Symptoms of high blood sugar are usually not noticeable at first, and may only appear when levels get very high. Symptoms of high blood sugar are the same as symptoms of untreated diabetes, which results in high blood sugar due to insufficient insulin. Symptoms can include:
- Extreme thirst
- Peeing a lot
- Losing weight
- Blurred vision
- Recurrent infections, such as thrush, bladder infections, and skin infections
Very high blood sugar levels can cause life threatening complications, such as Diabetic ketoacidosis (DKA). Ketones are a chemical that is produced by the liver when it breaks down fats. Your body uses ketones during fasting, long periods of exercise, and when there are not many carbohydrates available. If your body does not have enough insulin, it will begin to convert fat into energy rather than using blood sugar. Using fat for energy produces ketones, which can build up in the blood and become DKA. This is a medical emergency and must be treated immediately (NHS, 2022).
Symptoms of DKA include:
- Fruity smelling breath
- Feeling sick
- Frequent urination
Symptoms of low blood sugar
Low blood sugar is defined as blood glucose that is below 3.5 mmol/L (CDC, 2021). Low blood sugar is most common in people with type I diabetes, and can be caused by taking too much insulin, not eating enough carbs for your insulin intake, changes in routine, hot weather, and drinking alcohol.
Symptoms of low blood sugar vary between individuals. In diabetics, it is important to learn your own symptoms of low blood sugar. Symptoms may include:
- Rapid heartbeat
- Irritability or confusion
Some people may not have symptoms of low blood sugar until it is extremely low. This is known as hypoglycemia unawareness and can happen in people who have had diabetes for a long time, frequently have low blood sugar, or who take certain medications (CDC, 2021). Individuals who have hypoglycemia unawareness may need to check their blood sugar more often.
How to regulate blood sugar
Keeping your blood sugar stable is beneficial for those with and without diabetes. Following a healthy diet, maintaining a healthy weight, and exercising regularly are very important in keeping your blood sugar levels in check (CDC, 2021). Additionally, the following tips can also help keep your blood sugar levels stable:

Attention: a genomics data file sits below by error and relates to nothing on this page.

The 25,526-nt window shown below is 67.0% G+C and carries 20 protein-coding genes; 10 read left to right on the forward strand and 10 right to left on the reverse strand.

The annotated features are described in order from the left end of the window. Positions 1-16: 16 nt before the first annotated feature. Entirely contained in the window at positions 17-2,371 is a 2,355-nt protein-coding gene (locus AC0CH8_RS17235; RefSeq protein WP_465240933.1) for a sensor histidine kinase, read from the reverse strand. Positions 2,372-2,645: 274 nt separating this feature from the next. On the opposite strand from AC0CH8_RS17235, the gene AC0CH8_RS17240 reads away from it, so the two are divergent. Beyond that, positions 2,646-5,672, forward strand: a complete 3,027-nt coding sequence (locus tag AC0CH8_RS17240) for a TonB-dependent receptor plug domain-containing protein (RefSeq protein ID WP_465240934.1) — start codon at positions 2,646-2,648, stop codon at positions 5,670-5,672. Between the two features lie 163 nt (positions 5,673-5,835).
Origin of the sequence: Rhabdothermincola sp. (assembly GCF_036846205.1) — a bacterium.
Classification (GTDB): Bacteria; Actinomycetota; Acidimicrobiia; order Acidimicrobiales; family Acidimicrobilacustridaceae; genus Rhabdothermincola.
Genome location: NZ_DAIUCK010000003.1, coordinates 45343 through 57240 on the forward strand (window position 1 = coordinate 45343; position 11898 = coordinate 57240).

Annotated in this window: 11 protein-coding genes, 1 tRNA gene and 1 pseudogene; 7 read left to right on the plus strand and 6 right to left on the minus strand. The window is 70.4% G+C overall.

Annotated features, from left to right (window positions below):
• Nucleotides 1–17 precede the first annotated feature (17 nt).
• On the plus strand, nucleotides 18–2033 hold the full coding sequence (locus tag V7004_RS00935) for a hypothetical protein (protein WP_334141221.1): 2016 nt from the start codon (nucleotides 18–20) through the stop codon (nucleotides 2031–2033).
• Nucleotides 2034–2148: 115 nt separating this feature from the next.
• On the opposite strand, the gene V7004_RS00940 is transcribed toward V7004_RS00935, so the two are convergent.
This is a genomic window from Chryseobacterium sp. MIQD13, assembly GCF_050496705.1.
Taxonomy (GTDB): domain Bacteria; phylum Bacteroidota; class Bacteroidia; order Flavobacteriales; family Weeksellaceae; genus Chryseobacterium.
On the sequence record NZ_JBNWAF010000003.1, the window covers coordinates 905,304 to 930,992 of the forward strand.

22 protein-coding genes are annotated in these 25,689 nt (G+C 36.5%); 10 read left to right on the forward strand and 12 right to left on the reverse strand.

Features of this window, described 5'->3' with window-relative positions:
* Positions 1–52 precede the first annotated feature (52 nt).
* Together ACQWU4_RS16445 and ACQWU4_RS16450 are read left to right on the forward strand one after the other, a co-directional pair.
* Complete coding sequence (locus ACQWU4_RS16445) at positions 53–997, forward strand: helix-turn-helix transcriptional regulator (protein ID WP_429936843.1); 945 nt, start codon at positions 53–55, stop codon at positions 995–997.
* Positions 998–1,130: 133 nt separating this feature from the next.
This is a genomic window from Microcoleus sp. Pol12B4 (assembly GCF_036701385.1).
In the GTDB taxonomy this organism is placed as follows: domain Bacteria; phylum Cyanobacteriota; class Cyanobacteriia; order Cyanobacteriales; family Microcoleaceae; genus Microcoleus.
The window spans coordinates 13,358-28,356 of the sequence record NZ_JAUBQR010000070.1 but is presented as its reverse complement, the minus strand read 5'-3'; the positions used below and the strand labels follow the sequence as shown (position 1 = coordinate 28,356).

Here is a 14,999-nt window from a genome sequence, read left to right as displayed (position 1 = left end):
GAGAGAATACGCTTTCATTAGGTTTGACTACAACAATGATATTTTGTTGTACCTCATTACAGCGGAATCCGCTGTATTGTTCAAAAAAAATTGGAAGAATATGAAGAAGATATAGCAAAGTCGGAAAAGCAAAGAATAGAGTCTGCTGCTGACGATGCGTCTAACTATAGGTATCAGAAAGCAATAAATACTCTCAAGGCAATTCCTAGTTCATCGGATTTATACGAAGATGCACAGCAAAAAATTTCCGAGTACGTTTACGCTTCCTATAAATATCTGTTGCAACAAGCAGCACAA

- Eat a regular times and do not skip meals
- Limit alcohol and sweets
- Drink water instead of juice or soda
- Keep track of your food portions
- Track your blood sugar levels and see what makes them go up or down (diabetics)
Ik heb diabetes type 2 en mijn bloedsuiker blijft te hoog | Thuisarts.nl. (2021, November 22). thuisarts.nl. Retrieved September 28, 2022, from https://www.thuisarts.nl/diabetes-type-2/ik-heb-diabetes-type-2-en-mijn-bloedsuiker-blijft-te-hoog#wat-is-een-goede-bloedsuiker-bij-diabetes-type-2
Low Blood Sugar (Hypoglycemia). (2021, March 25). Centers for Disease Control and Prevention. Retrieved September 28, 2022, from https://www.cdc.gov/diabetes/basics/low-blood-sugar.html
Manage Blood Sugar. (2021, April 28). Centers for Disease Control and Prevention. Retrieved September 28, 2022, from https://www.cdc.gov/diabetes/managing/manage-blood-sugar.html#:%7E:text=Keep%20track%20of%20your%20blood,%2C%20drink%2C%20and%20physical%20activity.
NHS website. (2022, June 10). High blood sugar (hyperglycaemia). nhs.uk. Retrieved September 28, 2022, from https://www.nhs.uk/conditions/high-blood-sugar-hyperglycaemia/
Tello, M., MD. (2020, October 27). Rethinking A1c goals for type 2 diabetes. Harvard Health. Retrieved September 28, 2022, from https://www.health.harvard.edu/blog/rethinking-a1c-goals-for-type-2-diabetes-2018032613452